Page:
Lava Lamp Terrain on the Floor of Hellas Basin
NASA/JPL/University of Arizona
Lava Lamp Terrain on the Floor of Hellas Basin
ESP_025780_1415  Science Theme: Composition and Photometry
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Some of the weirdest and least-understood landscapes on Mars are on the floor of the deep Hellas impact basin. This image was acquired in northwest Hellas where depths are more than 6 kilometers below the reference (or roughly the average) altitude for Mars.

There are what look like impact craters but are elongated, as if stretched in a viscous manner (like in a lava lamp). Some of the flowing landforms are similar to those elsewhere in the middle latitudes of Mars, where the Shallow Radar (SHARAD) experiment on MRO has detected ice, but no ice detection has been reported here.

The floor of Hellas is relatively poorly mapped because it is often obscured by dust and haze in the atmosphere.

Written by: Alfred McEwen  (28 March 2012)
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Acquisition date
26 January 2012

Local Mars time:
15:07

Latitude (centered)
-37.986°

Longitude (East)
53.755°

Range to target site
259.3 km (162.1 miles)

Original image scale range
51.9 cm/pixel (with 2 x 2 binning) so objects ~156 cm across are resolved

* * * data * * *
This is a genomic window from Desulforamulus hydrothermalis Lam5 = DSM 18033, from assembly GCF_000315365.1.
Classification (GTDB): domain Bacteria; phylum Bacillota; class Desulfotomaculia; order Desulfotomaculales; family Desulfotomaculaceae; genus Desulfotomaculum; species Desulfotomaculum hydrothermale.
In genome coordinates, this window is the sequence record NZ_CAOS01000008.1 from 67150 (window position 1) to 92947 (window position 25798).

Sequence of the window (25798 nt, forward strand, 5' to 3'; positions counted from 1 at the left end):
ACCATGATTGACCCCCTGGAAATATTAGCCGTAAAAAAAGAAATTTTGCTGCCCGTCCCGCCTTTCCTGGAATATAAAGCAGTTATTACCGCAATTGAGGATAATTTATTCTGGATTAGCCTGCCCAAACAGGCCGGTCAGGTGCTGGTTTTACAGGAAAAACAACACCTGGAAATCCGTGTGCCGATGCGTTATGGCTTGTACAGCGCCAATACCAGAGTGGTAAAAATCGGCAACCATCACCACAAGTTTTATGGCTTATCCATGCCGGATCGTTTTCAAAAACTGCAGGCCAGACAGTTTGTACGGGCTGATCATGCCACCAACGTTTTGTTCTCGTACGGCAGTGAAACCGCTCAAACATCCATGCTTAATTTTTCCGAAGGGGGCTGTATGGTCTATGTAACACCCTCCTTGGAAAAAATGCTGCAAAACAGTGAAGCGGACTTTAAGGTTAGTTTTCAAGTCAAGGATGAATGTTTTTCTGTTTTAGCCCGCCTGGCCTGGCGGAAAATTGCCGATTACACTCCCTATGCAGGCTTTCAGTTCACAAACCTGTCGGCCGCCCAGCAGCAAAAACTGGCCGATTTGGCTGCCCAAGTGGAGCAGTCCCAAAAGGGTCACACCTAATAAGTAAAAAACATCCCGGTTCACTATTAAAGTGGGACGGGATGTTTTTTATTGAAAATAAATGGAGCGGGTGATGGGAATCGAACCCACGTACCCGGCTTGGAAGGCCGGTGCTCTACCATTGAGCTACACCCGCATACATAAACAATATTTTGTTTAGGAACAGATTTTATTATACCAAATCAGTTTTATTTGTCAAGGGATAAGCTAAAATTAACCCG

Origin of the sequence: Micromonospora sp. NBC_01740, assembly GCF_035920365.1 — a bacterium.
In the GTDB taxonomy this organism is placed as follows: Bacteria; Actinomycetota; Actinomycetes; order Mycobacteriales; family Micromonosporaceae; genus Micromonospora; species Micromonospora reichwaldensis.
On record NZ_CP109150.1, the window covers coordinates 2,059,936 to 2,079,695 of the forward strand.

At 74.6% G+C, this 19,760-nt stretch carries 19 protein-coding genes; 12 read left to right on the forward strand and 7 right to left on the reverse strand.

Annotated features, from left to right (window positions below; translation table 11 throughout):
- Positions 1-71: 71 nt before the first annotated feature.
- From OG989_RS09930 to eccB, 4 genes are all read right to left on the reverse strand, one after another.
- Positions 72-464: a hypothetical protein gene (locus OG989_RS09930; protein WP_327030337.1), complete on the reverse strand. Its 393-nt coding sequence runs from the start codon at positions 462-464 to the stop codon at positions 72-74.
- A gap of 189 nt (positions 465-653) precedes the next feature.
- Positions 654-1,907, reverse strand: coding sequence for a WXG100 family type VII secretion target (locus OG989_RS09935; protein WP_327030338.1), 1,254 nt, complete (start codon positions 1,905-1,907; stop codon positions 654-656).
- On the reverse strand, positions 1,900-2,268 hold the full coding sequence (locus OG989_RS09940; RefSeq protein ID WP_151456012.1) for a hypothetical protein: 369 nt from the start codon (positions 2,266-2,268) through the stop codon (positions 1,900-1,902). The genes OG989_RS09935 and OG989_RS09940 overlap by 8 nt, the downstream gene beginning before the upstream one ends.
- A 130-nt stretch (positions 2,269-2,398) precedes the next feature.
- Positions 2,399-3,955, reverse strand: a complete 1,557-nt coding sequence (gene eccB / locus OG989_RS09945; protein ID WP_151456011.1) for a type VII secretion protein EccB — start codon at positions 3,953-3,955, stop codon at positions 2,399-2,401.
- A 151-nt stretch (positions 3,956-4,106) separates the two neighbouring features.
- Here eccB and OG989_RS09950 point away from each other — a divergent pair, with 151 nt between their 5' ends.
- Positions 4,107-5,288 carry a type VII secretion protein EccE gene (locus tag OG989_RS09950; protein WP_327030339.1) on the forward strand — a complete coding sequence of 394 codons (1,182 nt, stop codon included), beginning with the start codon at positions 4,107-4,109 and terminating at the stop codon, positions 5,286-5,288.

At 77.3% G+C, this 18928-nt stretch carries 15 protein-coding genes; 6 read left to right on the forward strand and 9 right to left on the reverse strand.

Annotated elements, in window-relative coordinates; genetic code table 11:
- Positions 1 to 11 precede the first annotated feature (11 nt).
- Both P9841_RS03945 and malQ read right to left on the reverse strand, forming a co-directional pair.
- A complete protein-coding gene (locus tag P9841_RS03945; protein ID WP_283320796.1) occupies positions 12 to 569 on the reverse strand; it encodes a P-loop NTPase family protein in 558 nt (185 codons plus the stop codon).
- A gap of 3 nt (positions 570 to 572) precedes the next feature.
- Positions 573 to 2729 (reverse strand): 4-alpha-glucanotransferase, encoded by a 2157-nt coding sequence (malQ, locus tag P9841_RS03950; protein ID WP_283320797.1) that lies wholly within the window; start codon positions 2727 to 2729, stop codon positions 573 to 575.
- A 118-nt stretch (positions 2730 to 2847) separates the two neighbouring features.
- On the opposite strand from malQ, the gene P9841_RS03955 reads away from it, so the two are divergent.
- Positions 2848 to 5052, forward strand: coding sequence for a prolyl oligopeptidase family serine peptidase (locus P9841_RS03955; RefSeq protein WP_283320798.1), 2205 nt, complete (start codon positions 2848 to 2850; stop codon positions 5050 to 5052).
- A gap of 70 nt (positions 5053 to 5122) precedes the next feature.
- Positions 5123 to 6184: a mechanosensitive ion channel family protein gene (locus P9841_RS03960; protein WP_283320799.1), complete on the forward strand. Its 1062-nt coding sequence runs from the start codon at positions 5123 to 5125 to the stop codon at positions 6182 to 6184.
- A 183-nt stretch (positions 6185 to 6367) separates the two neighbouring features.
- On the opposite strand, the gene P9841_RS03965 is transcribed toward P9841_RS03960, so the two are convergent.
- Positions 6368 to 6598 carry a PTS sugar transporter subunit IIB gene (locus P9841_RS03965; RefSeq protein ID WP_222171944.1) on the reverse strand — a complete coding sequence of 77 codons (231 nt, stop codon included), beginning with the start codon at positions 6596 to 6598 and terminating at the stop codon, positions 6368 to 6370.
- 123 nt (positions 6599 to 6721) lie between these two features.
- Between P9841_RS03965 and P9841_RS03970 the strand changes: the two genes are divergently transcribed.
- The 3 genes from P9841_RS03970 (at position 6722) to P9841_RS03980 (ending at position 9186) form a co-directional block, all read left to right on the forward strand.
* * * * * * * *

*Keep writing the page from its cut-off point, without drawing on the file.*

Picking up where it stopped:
Map projected scale
50 cm/pixel and North is up

Map projection
Equirectangular

Emission angle:
3.3°

Phase angle:
76.7°

Solar incidence angle
74°, with the Sun about 16° above the horizon

Solar longitude
62.0°, Northern Spring

For non-map projected images
North azimuth:  97°
Sub-solar azimuth:  51.4°
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non-map           (468MB)

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non-map           (371MB)

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IRB: infrared-red-blue
RGB: red-green-blue
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Black & white is 5 km across; enhanced color about 1 km
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All of the images produced by HiRISE and accessible on this site are within the public domain: there are no restrictions on their usage by anyone in the public, including news or science organizations. We do ask for a credit line where possible:
NASA/JPL/University of Arizona

POSTSCRIPT
NASA’s Jet Propulsion Laboratory, a division of the California Institute of Technology in Pasadena, Calif., manages the Mars Reconnaissance Orbiter for NASA’s Science Mission Directorate, Washington. The HiRISE camera was built by Ball Aerospace and Technology Corporation and is operated by the University of Arizona.